- Inside, I saw the earbuds snug in the front of the shell, and booklets and accessories in the back. So yes, they provided a ziploc bag to hold their instruction manual, product registration paper (which is printed on this weird plasticky paper instead of normal paper-paper… more durable?), and warranty.
- The accessories contain 2 sets of spare rubbery earbud coverings. Of the 3 sets altogether, 2 have this triangle that is supposed to hold snugly against the opposite edge of the inside of your ear. It’s a bit odd, but because I heard about this from a review, I glanced at the instruction book and took the 30 secs in the mirror to figure out how it works. It’s actually not bad at all.
- The around-the-ear arms of the earbuds hold them in place, just like other sports earbuds (e.g., the Nike-branded ones). The Nike ones were designed with a rubbery material that could stretch out for larger ears, vaguely similar to the way that elastic waistbands stretch out if necessary. The Polk Audio earbuds’ around-the-ear arms are made of this stiff, contort-able material so that you can shape them however you like.
- The earbuds have not 1, but 2, of those little rubber things that cinch the 2 wires from the ears together when you slide it up and down.
- When the 2 wires are fused into one, all other headphones will just fuse those 2 wires in a stronger way so that you can’t separate them, but you can see that there are 2 wires. The Polk Audio headphones, instead, wraps both wires together so that the surface is flat, like a ribbon. Time will tell, but I think that this will prevent wires twisting on themselves.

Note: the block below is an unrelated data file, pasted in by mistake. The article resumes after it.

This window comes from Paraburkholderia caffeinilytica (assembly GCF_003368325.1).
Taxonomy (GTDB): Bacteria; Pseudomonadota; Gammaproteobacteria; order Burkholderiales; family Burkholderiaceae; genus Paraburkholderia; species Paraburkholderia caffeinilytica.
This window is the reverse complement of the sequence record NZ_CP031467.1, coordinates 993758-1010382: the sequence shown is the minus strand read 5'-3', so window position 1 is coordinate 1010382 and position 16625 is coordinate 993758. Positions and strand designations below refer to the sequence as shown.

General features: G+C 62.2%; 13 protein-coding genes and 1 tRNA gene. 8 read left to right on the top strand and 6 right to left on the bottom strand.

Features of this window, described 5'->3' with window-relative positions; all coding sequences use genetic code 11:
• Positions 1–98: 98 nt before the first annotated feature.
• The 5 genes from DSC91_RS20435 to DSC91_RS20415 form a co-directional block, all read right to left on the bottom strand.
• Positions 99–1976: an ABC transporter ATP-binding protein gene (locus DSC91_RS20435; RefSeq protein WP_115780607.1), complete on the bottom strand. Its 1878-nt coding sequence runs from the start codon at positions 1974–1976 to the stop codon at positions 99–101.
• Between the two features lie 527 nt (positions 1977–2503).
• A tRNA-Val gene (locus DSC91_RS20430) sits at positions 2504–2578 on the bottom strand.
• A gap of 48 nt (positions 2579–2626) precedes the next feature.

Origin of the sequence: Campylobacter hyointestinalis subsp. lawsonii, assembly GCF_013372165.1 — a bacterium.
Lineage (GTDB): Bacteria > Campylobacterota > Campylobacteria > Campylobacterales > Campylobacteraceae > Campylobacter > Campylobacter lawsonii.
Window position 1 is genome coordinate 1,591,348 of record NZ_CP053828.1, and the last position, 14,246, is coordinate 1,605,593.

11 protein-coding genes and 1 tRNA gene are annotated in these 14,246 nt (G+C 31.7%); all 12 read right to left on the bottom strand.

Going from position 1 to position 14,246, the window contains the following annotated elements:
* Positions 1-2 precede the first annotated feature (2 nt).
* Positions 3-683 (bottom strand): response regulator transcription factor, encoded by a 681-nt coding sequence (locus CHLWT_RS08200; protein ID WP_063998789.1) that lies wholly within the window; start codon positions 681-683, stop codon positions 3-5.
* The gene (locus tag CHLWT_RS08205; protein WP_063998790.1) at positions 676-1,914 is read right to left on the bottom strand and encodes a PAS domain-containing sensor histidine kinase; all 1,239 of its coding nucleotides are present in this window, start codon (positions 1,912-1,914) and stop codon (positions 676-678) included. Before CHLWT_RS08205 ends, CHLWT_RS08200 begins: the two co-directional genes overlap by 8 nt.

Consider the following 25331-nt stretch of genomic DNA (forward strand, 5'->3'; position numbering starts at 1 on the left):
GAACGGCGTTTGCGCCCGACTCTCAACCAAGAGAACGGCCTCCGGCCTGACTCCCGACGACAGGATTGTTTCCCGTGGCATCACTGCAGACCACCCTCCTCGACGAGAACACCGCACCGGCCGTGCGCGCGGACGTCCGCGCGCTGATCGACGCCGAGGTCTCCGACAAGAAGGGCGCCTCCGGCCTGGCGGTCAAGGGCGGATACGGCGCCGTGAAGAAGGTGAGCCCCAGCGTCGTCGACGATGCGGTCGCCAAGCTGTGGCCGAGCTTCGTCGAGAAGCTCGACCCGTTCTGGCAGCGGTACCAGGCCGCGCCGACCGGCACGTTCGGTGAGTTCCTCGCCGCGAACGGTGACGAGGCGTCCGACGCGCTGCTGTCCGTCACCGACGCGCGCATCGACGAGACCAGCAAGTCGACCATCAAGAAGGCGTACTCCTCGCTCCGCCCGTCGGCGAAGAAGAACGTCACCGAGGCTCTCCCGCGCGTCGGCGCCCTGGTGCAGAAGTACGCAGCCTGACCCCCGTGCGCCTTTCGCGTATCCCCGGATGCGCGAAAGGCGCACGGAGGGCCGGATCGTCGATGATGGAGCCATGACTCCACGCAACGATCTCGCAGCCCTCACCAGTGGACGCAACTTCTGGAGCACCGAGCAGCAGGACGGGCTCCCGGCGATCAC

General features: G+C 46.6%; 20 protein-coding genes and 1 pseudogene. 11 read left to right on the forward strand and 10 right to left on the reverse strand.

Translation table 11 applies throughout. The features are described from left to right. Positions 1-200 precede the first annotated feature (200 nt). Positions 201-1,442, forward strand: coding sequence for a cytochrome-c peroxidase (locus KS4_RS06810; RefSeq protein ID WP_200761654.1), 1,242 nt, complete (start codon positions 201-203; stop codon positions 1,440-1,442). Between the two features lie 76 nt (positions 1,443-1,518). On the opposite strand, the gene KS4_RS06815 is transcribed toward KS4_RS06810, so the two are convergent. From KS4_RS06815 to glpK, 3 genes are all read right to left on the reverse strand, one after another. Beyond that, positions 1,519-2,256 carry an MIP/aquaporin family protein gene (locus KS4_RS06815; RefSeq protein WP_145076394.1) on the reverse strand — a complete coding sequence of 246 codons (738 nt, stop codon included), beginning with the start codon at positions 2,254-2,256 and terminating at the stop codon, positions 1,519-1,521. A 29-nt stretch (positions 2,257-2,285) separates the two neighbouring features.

- What’s interesting is that the portion of the wire that is a ribbon is separate from the part with the 2 wires leading to the 2 earbuds. The reason is that there are 2 separate ribbons — one is shorter, and one is longer. The suggested use case for the shorter is an armband audio player, and the longer ribbon is for an audio player at the waist. But they also show that without the ribbon, you can use it if your audio player is clipped at your collar! I’ve never seen that made possible! (I’m not sure I want to do that with my old, threadbare T-shirts, but it’s the idea that’s cool.)
- Now, the one thing I don’t know about yet is the durability since I haven’t sent them through the test of time. But this time around, I will also be treating them as well as I can. I will not only unplug the headphones from my audio player when storing them, but I will disassemble the ribbon from the earbuds. When I carry them in my pocket, I will use the provided zipper pouch.
The point of all this is that they obviously paid enough attention to detail as I paid to them when designing these headphones. And my past experiences have made me appreciate all of it. Within the first hour of having the headphones, I wrote a review on the Newegg page for the headphones so that people later on have a better understanding of what the product is. What’s odd, though, is that the review didn’t get posted right away. It didn’t even post after a few minutes. There were still only 4 reviews, and they were all 4 or 5 stars out of 5. It sat in some Newegg review purgatory. I look now and see that my review posted with the proper timestamp — around 12:30pm, but magically, there are 6 reviews. Mine is the latest. How is that possible? The 6th review has an earlier timestamp than my review — at 11:30am, just one hour before mine — but I never saw it on the website at its alleged time. And it’s a negative one based on durability, a perfect contrast to my raving one. This seems fishy to me, and I know that companies have employees write fake user comments to promote their product and disparage others. I hope Newegg isn’t enabling this because if they were, then I wouldn’t feel bad mentioning that I bought the earbuds at Overstock.com for 20% less.